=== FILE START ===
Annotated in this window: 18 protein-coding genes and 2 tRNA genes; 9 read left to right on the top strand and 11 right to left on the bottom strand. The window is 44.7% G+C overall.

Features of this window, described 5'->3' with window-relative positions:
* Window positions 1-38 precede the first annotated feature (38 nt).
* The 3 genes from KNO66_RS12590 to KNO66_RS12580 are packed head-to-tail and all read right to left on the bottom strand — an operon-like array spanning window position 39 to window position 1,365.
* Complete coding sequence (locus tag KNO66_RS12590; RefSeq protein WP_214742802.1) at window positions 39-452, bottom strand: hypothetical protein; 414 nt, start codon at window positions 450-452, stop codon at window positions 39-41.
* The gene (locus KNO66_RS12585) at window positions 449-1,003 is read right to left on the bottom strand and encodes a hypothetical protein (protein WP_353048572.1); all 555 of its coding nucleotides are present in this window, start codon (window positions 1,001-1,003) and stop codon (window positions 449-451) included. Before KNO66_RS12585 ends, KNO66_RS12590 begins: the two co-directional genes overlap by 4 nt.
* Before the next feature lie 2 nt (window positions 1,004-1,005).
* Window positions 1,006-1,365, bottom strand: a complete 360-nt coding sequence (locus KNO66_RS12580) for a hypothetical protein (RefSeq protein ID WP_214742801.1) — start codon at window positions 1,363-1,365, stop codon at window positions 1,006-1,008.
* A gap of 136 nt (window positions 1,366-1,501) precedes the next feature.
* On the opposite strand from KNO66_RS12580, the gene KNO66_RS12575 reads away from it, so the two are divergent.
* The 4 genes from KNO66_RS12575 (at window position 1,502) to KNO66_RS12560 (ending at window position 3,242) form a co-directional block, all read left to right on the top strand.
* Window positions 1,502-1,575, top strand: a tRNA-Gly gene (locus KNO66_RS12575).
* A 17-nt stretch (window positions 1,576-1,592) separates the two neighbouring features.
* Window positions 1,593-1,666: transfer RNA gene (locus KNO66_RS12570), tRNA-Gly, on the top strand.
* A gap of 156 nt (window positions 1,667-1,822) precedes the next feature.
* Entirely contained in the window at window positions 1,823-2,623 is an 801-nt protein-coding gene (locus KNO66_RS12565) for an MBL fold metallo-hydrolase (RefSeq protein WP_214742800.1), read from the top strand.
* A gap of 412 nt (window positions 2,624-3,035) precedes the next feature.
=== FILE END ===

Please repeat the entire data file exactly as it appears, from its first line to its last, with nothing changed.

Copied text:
Annotated in this window: 18 protein-coding genes and 2 tRNA genes; 9 read left to right on the top strand and 11 right to left on the bottom strand. The window is 44.7% G+C overall.

Features of this window, described 5'->3' with window-relative positions:
* Window positions 1-38 precede the first annotated feature (38 nt).
* The 3 genes from KNO66_RS12590 to KNO66_RS12580 are packed head-to-tail and all read right to left on the bottom strand — an operon-like array spanning window position 39 to window position 1,365.
* Complete coding sequence (locus tag KNO66_RS12590; RefSeq protein WP_214742802.1) at window positions 39-452, bottom strand: hypothetical protein; 414 nt, start codon at window positions 450-452, stop codon at window positions 39-41.
* The gene (locus KNO66_RS12585) at window positions 449-1,003 is read right to left on the bottom strand and encodes a hypothetical protein (protein WP_353048572.1); all 555 of its coding nucleotides are present in this window, start codon (window positions 1,001-1,003) and stop codon (window positions 449-451) included. Before KNO66_RS12585 ends, KNO66_RS12590 begins: the two co-directional genes overlap by 4 nt.
* Before the next feature lie 2 nt (window positions 1,004-1,005).
* Window positions 1,006-1,365, bottom strand: a complete 360-nt coding sequence (locus KNO66_RS12580) for a hypothetical protein (RefSeq protein ID WP_214742801.1) — start codon at window positions 1,363-1,365, stop codon at window positions 1,006-1,008.
* A gap of 136 nt (window positions 1,366-1,501) precedes the next feature.
* On the opposite strand from KNO66_RS12580, the gene KNO66_RS12575 reads away from it, so the two are divergent.
* The 4 genes from KNO66_RS12575 (at window position 1,502) to KNO66_RS12560 (ending at window position 3,242) form a co-directional block, all read left to right on the top strand.
* Window positions 1,502-1,575, top strand: a tRNA-Gly gene (locus KNO66_RS12575).
* A 17-nt stretch (window positions 1,576-1,592) separates the two neighbouring features.
* Window positions 1,593-1,666: transfer RNA gene (locus KNO66_RS12570), tRNA-Gly, on the top strand.
* A gap of 156 nt (window positions 1,667-1,822) precedes the next feature.
* Entirely contained in the window at window positions 1,823-2,623 is an 801-nt protein-coding gene (locus KNO66_RS12565) for an MBL fold metallo-hydrolase (RefSeq protein WP_214742800.1), read from the top strand.
* A gap of 412 nt (window positions 2,624-3,035) precedes the next feature.